Ariel Mlynarzewicz (1964 - )

Mano a mano (1985)
On Equal Grounds

Etching and aquatint on paper
height: 33cm
width: 25cm

Donated by Ariel Mlynarzewicz 1996


Two renowned figures from Argentine popular culture are depicted in this etching: on the right, unmistakeably, is Carlos Gardel; on the left is Celedonio Flores, one of the most important tango lyricists. It was Flores who wrote the words to “Mano a mano”, a poem converted into a tango song in 1920 by Gardel and José Razzano. Gardel was not only a singer but also composed a lot of tangos as well. He only adapted two of Flores’ poems into tangos that would become well known “Margot” (1920) and “Mano a mano” (1923). Gardel did however sing many other tangos written by Celedonio Flores and composed by other musicians. The poet’s style derived from the working class neighbourhoods blended harmoniously with el Zorzal criollo’s (Translators’ note: Gardel’s nickname derived from the Zorzal a native Argentine songbird) own style. In spite of his international success, Gardel never abandoned his popular singing style born from the poor neighbourhoods of Buenos Aires.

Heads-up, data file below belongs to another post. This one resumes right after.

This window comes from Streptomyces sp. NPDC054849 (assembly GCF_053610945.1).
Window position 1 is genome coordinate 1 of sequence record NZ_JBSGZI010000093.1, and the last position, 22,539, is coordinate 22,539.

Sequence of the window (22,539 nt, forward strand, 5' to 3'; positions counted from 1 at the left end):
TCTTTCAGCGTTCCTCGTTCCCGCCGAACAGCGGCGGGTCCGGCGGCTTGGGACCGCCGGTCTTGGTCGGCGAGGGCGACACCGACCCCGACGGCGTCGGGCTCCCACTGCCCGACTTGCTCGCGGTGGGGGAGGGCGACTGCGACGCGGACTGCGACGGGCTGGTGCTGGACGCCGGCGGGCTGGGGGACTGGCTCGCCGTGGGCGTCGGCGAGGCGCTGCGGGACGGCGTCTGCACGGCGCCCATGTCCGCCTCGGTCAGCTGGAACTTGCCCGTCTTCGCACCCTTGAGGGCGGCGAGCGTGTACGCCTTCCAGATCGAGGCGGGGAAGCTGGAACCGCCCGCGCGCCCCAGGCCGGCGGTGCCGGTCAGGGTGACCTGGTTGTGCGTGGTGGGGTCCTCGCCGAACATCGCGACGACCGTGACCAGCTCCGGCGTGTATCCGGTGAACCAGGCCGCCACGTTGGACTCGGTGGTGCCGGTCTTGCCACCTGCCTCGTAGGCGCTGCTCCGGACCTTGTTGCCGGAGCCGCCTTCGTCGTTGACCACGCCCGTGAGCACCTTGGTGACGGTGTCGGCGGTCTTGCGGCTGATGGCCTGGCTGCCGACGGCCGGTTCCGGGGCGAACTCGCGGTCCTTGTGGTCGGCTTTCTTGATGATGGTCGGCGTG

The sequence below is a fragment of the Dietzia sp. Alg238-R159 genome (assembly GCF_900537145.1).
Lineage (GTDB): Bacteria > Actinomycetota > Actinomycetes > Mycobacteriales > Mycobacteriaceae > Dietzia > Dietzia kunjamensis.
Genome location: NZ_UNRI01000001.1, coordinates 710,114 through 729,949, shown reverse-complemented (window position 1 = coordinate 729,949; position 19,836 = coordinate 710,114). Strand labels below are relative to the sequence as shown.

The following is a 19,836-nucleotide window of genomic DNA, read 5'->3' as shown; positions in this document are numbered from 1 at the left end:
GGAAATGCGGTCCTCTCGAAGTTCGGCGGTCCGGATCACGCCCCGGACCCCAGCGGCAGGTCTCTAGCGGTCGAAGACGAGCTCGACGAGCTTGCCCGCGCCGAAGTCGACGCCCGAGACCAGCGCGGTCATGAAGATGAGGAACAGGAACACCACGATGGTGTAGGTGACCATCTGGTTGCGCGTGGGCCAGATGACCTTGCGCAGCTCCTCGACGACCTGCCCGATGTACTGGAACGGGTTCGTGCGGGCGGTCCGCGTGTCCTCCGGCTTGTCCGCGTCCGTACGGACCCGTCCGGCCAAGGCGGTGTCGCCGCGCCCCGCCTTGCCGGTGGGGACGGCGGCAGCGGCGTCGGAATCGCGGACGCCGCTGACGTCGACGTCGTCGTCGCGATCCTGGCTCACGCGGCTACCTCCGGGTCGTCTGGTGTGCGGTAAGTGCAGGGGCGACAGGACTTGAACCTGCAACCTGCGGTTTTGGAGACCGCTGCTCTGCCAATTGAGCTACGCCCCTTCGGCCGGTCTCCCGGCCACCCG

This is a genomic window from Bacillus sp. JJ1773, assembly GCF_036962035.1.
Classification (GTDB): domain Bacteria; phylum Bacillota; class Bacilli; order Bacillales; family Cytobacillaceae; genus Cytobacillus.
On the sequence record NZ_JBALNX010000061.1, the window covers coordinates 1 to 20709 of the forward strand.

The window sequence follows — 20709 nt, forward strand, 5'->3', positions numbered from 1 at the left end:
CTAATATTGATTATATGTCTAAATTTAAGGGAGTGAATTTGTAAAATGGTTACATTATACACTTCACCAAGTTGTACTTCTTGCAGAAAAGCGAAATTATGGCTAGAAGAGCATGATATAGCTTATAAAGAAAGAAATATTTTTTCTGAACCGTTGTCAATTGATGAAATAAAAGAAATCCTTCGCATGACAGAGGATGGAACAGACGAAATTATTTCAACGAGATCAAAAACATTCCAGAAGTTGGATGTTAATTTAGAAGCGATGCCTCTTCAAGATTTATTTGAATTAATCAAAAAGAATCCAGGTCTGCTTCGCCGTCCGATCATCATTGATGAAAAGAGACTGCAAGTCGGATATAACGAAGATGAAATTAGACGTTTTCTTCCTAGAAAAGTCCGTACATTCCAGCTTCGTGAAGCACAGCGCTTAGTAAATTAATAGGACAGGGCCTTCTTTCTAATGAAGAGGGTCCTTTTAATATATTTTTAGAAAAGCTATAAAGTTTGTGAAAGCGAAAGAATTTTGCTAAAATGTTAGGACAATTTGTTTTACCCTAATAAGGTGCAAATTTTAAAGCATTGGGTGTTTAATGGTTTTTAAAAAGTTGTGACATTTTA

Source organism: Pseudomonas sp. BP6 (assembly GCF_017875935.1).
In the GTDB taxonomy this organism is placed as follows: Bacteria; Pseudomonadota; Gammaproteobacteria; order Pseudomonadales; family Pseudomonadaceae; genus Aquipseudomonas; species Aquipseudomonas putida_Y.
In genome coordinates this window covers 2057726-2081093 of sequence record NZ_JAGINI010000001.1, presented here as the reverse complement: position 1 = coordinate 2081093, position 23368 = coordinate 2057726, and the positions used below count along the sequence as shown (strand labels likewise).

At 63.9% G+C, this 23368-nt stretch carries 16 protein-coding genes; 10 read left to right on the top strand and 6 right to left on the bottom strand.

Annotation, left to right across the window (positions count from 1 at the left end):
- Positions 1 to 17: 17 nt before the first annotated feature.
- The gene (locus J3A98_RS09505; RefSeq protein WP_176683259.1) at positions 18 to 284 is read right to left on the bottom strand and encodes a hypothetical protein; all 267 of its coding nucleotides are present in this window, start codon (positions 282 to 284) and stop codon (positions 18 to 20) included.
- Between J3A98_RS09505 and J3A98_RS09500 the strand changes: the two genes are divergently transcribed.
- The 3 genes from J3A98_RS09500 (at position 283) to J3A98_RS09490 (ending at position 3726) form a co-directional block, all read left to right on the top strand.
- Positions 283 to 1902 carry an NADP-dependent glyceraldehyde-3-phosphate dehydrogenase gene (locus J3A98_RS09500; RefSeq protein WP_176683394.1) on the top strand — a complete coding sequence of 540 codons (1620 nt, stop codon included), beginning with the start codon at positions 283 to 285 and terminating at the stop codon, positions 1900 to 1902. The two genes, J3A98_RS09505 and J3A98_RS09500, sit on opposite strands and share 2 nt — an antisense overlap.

Mlynarzewicz’s artwork, in which the poet and singer are hand in hand, celebrates the artistic bond between the two. Celedonio Flores’s depiction in the etching is more realistic than Gardel’s. The singer’s likeness is a caricature and evokes more of a visual representation of the singer than the singer himself. His iconic sideways smile is disproportionate and his slanted right eye accentuates the desired cliché of Gardel transformed into a stereotype of popular culture. Raúl Santana argues that even though Mlynarzewicz has some intimist etchings he shows a preference for the public in his work, above all, in the arena of urban life. The artist, however, offers up his own vision, his own story of Buenos Aires and its citizens.

“Mano a mano” is one of the most well-known tangos. The lyrics are a man’s reprimand of a former-lover, its words a mixture of sadness and acrimony. The resentful man assures the woman that they are “mano a mano”, which, means that neither owes the other anything, they are even. Mlynarzewicz’s etching seems to play with another meaning of the expression “mano a mano”, (Translators’ note – literal translation is “hand in hand”) referring to the positive outcome of Gardel’s and Flores’ joint work.

Text by Dulce María Dalbosco

Translated by Max Turner and Sebastian Bustamante-Brauning

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